Lockdown drastically impacts milk sales in Tripura as ‘goalas’ dump it down the drain

Debraj Deb

Goalas dumping milk into drains as milk prices have drastically dropped owing to the nationwide lockdown due to COVID-19 outbreak. (Source: Debraj Deb)

After five days of lockdown for COVID-19 in Tripura, ‘goala’ or milkmen were seen dumping milk down the drain at Goalabasti here as milk sales have taken a hit. What used to fetch them Rs. 80 per litre from households and Rs. 45 per litre from sweets and confectionery shops has plummeted, in some cases, to Rs 20 per litre, if not less.

Around 400 families live at Goalabasti with over 7,000 people and these families have no less than 10,000 cows. The ‘basti’ is based on a contested piece of land since the 1970s.

Anwesha Devi, a cattle rearer and mother of two at Goalabasti, said all sweet and confectioners have stopped buying milk from them as most sweet shops have rolled down their shutters during lockdown.

“We are throwing away milk. What else can we do? We consume as much as we can. But we can’t drink it all. We have to throw away the rest," she said.

Subhash Ray, an elderly cattle rearer at Goalabasti, said the condition of milk producers have severely deteriorated in last five days. With over two more weeks to go for the lockdown to end, he fears the ‘goalas’ will die of starvation and so will their cows.

“The condition is very bad. There is no cattle feed. We aren’t going out of fear to sell milk since lockdown is in force and police is on the streets. We have no hay, no feed for our cows. Our government isn’t giving attention to these issues. We are observing government rules but without milk sale, we might face starvation," he said. Subhash has appealed to the state government to ensure milk sales, arrange government dairy or some agency to purchase milk from them.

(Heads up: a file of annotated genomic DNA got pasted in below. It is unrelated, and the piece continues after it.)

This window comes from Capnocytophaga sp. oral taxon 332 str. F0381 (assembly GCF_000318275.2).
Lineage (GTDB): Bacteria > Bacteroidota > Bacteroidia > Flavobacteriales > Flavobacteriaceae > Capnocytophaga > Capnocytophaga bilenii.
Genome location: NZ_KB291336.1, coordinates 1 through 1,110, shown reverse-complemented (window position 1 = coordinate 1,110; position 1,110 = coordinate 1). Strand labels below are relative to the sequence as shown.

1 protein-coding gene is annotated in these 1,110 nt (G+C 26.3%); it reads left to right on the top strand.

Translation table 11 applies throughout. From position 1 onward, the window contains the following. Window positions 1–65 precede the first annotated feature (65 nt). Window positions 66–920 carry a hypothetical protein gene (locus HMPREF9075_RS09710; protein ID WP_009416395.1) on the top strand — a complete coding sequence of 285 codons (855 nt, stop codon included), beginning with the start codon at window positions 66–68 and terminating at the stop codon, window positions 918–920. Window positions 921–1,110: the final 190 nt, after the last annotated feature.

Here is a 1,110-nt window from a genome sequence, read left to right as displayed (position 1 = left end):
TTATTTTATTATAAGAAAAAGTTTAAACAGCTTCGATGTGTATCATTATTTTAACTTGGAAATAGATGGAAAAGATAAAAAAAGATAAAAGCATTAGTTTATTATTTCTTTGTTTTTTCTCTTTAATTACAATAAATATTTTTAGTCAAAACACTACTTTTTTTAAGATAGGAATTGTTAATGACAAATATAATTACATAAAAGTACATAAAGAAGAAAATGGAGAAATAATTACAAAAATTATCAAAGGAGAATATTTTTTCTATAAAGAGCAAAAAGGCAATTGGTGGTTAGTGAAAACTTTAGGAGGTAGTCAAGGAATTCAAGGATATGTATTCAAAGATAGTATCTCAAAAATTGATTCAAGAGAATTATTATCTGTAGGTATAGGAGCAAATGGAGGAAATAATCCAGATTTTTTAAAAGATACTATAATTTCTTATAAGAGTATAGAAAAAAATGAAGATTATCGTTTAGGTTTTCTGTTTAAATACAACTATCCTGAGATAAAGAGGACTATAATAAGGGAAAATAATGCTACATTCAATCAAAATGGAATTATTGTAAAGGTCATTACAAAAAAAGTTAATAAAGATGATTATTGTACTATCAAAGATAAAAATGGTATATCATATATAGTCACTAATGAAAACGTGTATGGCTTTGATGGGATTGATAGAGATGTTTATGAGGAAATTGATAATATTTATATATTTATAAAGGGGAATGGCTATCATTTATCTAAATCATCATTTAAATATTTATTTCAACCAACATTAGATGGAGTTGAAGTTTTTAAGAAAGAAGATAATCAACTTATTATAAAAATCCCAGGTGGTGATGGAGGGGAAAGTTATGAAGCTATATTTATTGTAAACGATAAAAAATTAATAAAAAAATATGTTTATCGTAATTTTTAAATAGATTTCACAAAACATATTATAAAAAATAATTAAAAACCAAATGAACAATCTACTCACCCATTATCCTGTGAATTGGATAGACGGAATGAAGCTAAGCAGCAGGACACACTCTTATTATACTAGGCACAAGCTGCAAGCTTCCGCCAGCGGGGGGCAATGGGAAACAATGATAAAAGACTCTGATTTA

Another ‘goala’, Mithlesh Ray, has said the crisis of cattle feed is more severe than human food shortage.

“No cattle feed is available. We need bhushi, daana, khol. Every goala family here has 10-20 cows. In absence of feed, we are giving them namak ka pani (salt water)," Mithilesh said.

Others like Binda Ray, Manjay Ray said selling milk is out of the question as police is beating up anyone on the streets. "I sold some milk at Battala. Police is charging lath in many places. I saw and ran away home as fast as I could. What to do with so much milk? We can’t preserve it for long either," Manjay said.

The goalas collectively feel that milk vendors must be allowed to freely operate as the central government has listed milk supplies among emergency services and states like Bihar, Uttar Pradesh have ensured milk supplies.

On the issue, Minister for Animal Rearing Development Santana Chakma said the government has already coordinated with Gomati Dairy and other concerned organisations about transportation of milk. “I was told there was some problem with transportation due to shortage of vehicles. But we have asked concerned officials to solve the issue and make arrangements as early as possible. We hope things will be normal soon," the minister said.